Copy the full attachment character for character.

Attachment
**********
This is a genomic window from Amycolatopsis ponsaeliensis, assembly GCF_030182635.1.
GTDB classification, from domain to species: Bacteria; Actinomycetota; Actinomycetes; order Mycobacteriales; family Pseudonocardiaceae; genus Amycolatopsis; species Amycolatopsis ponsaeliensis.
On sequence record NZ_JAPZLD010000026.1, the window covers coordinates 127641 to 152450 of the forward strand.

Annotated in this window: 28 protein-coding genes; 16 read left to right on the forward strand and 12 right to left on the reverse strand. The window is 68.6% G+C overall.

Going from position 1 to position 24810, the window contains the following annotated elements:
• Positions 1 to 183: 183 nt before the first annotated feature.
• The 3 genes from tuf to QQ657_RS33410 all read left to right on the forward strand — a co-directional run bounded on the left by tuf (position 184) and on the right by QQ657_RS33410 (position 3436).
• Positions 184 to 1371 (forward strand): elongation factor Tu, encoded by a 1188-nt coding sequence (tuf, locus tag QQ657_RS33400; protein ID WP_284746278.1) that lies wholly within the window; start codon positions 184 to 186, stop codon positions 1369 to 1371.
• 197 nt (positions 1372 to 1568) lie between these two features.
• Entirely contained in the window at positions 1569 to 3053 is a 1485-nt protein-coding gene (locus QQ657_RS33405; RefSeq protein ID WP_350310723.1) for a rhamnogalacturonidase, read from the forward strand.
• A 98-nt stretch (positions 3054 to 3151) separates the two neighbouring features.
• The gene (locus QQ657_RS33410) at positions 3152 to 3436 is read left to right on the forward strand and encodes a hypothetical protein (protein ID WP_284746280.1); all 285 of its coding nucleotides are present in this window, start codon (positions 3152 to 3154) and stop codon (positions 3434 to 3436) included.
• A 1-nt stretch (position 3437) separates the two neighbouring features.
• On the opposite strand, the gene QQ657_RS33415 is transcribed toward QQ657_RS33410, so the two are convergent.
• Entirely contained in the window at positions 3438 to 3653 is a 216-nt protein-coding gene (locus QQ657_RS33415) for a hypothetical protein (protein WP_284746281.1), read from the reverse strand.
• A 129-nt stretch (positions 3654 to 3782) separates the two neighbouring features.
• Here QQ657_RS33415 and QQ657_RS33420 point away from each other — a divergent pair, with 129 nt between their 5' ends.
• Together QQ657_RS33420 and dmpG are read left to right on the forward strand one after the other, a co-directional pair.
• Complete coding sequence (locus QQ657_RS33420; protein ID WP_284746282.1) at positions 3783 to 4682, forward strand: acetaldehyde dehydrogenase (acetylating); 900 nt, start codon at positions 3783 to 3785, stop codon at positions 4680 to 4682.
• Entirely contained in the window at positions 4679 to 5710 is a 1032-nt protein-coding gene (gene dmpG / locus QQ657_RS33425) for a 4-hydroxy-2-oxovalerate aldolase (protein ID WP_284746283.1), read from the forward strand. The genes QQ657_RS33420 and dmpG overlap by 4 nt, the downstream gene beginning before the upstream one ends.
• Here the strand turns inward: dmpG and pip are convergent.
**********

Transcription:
This is a genomic window from Amycolatopsis ponsaeliensis, assembly GCF_030182635.1.
GTDB classification, from domain to species: Bacteria; Actinomycetota; Actinomycetes; order Mycobacteriales; family Pseudonocardiaceae; genus Amycolatopsis; species Amycolatopsis ponsaeliensis.
On sequence record NZ_JAPZLD010000026.1, the window covers coordinates 127641 to 152450 of the forward strand.

Annotated in this window: 28 protein-coding genes; 16 read left to right on the forward strand and 12 right to left on the reverse strand. The window is 68.6% G+C overall.

Going from position 1 to position 24810, the window contains the following annotated elements:
• Positions 1 to 183: 183 nt before the first annotated feature.
• The 3 genes from tuf to QQ657_RS33410 all read left to right on the forward strand — a co-directional run bounded on the left by tuf (position 184) and on the right by QQ657_RS33410 (position 3436).
• Positions 184 to 1371 (forward strand): elongation factor Tu, encoded by a 1188-nt coding sequence (tuf, locus tag QQ657_RS33400; protein ID WP_284746278.1) that lies wholly within the window; start codon positions 184 to 186, stop codon positions 1369 to 1371.
• 197 nt (positions 1372 to 1568) lie between these two features.
• Entirely contained in the window at positions 1569 to 3053 is a 1485-nt protein-coding gene (locus QQ657_RS33405; RefSeq protein ID WP_350310723.1) for a rhamnogalacturonidase, read from the forward strand.
• A 98-nt stretch (positions 3054 to 3151) separates the two neighbouring features.
• The gene (locus QQ657_RS33410) at positions 3152 to 3436 is read left to right on the forward strand and encodes a hypothetical protein (protein ID WP_284746280.1); all 285 of its coding nucleotides are present in this window, start codon (positions 3152 to 3154) and stop codon (positions 3434 to 3436) included.
• A 1-nt stretch (position 3437) separates the two neighbouring features.
• On the opposite strand, the gene QQ657_RS33415 is transcribed toward QQ657_RS33410, so the two are convergent.
• Entirely contained in the window at positions 3438 to 3653 is a 216-nt protein-coding gene (locus QQ657_RS33415) for a hypothetical protein (protein WP_284746281.1), read from the reverse strand.
• A 129-nt stretch (positions 3654 to 3782) separates the two neighbouring features.
• Here QQ657_RS33415 and QQ657_RS33420 point away from each other — a divergent pair, with 129 nt between their 5' ends.
• Together QQ657_RS33420 and dmpG are read left to right on the forward strand one after the other, a co-directional pair.
• Complete coding sequence (locus QQ657_RS33420; protein ID WP_284746282.1) at positions 3783 to 4682, forward strand: acetaldehyde dehydrogenase (acetylating); 900 nt, start codon at positions 3783 to 3785, stop codon at positions 4680 to 4682.
• Entirely contained in the window at positions 4679 to 5710 is a 1032-nt protein-coding gene (gene dmpG / locus QQ657_RS33425) for a 4-hydroxy-2-oxovalerate aldolase (protein ID WP_284746283.1), read from the forward strand. The genes QQ657_RS33420 and dmpG overlap by 4 nt, the downstream gene beginning before the upstream one ends.
• Here the strand turns inward: dmpG and pip are convergent.